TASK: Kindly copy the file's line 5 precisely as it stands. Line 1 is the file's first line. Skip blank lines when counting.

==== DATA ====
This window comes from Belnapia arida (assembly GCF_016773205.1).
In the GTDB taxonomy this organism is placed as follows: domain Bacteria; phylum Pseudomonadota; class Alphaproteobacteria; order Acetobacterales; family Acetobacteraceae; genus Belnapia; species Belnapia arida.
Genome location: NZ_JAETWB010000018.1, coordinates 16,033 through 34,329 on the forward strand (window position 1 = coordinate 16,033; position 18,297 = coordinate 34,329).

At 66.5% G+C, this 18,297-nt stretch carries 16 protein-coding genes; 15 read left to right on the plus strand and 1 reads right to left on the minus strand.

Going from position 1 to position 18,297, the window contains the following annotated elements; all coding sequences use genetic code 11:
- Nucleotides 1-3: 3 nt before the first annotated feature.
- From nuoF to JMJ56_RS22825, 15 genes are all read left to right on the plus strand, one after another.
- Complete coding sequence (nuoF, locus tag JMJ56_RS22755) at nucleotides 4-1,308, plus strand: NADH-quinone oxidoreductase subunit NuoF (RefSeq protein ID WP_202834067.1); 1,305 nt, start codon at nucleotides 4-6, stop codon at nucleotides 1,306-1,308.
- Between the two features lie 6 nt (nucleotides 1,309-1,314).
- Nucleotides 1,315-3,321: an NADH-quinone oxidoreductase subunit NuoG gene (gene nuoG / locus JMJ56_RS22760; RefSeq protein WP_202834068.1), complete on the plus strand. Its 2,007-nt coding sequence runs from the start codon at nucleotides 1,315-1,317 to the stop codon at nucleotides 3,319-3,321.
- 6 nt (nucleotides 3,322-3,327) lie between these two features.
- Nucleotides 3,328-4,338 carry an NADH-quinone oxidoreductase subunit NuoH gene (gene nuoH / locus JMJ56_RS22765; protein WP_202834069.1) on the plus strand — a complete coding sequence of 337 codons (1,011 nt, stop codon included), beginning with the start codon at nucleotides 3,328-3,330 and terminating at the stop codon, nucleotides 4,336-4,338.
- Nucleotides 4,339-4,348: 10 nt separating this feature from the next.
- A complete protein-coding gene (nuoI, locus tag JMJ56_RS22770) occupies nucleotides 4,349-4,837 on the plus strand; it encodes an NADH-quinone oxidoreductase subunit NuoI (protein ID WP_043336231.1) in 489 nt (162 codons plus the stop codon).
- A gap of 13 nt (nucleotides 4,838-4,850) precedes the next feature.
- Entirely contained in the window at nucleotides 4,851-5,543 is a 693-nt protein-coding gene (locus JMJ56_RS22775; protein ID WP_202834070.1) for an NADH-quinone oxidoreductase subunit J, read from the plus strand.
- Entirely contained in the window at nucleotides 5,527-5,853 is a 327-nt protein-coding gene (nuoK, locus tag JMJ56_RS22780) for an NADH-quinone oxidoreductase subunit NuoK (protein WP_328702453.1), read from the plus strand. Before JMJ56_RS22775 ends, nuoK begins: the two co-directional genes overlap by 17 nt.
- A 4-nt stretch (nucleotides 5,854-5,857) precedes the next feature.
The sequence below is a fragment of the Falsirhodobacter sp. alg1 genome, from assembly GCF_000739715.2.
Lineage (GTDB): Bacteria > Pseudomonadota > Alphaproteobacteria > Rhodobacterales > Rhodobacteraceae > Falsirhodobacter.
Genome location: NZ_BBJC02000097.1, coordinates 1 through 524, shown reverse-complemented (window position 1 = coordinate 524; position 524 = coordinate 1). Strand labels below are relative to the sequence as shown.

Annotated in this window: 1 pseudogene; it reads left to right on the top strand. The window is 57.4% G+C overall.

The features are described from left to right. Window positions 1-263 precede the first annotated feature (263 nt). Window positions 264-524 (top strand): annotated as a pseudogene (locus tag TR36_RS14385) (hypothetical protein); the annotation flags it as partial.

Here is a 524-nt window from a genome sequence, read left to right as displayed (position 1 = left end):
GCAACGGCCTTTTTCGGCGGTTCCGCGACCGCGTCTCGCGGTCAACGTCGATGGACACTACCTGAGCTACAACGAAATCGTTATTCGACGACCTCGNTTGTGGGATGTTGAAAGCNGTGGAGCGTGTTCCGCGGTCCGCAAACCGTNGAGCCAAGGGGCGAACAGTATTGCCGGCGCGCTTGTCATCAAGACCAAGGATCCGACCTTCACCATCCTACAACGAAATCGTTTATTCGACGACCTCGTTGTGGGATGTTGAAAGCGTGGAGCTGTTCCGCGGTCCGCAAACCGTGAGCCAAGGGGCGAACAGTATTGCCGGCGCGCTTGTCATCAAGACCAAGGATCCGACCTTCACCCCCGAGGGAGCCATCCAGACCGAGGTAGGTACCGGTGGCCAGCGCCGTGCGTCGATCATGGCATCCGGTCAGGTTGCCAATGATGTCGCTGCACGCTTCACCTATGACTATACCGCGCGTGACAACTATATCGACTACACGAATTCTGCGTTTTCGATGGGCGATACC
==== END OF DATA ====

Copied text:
Going from position 1 to position 18,297, the window contains the following annotated elements; all coding sequences use genetic code 11: